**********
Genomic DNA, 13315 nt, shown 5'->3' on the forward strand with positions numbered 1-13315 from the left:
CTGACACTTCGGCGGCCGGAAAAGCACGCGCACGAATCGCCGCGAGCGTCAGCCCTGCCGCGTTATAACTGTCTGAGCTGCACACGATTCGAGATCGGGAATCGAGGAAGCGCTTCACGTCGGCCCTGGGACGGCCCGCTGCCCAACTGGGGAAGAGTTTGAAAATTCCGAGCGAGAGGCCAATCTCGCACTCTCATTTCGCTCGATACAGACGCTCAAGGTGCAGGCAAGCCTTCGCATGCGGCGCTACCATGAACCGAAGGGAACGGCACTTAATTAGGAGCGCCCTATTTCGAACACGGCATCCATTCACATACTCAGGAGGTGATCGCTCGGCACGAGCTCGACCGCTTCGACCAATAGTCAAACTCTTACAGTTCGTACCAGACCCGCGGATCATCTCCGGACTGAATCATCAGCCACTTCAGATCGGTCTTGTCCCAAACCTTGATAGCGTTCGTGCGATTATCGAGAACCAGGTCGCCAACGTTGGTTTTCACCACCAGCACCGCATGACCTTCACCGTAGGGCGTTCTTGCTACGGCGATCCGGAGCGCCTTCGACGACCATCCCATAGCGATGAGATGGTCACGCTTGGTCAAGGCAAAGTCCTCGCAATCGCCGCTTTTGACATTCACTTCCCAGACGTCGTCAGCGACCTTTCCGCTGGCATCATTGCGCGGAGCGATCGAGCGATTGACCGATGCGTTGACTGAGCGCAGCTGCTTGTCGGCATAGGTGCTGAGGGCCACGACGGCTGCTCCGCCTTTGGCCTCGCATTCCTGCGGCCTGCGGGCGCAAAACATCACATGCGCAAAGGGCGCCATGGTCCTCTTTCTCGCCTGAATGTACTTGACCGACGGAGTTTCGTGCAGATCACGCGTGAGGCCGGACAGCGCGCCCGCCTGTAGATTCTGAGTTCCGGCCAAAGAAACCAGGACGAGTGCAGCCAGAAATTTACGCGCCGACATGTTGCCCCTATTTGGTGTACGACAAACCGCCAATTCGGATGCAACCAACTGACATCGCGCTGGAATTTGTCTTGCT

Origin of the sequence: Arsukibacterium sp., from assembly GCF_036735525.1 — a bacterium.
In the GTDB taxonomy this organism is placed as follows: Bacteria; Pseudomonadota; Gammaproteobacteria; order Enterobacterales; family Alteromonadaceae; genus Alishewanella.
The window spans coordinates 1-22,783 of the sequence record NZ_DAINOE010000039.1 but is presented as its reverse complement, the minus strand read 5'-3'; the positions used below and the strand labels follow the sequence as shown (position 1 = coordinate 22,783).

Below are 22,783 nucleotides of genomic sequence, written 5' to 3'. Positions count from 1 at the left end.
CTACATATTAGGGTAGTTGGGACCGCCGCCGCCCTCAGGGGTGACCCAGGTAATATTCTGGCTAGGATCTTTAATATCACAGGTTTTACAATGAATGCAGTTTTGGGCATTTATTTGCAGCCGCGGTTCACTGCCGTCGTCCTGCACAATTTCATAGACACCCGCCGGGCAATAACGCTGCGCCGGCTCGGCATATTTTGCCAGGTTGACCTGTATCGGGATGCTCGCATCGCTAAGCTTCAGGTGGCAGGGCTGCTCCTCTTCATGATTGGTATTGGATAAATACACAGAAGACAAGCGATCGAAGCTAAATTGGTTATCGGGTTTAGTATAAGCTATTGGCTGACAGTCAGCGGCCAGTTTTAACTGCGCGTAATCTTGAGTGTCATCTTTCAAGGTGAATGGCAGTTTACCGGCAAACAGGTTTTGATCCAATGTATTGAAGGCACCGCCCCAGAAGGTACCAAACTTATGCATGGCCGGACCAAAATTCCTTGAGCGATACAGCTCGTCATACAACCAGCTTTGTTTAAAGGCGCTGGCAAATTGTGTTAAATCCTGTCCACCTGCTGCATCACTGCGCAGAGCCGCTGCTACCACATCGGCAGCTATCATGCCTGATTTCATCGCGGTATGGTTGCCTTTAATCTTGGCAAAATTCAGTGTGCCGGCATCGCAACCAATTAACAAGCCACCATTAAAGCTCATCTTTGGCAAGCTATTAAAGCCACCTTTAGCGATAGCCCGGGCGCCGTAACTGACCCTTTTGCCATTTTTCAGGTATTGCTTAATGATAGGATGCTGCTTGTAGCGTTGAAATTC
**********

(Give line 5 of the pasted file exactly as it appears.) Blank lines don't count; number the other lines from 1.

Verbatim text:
The window spans coordinates 1-22,783 of the sequence record NZ_DAINOE010000039.1 but is presented as its reverse complement, the minus strand read 5'-3'; the positions used below and the strand labels follow the sequence as shown (position 1 = coordinate 22,783).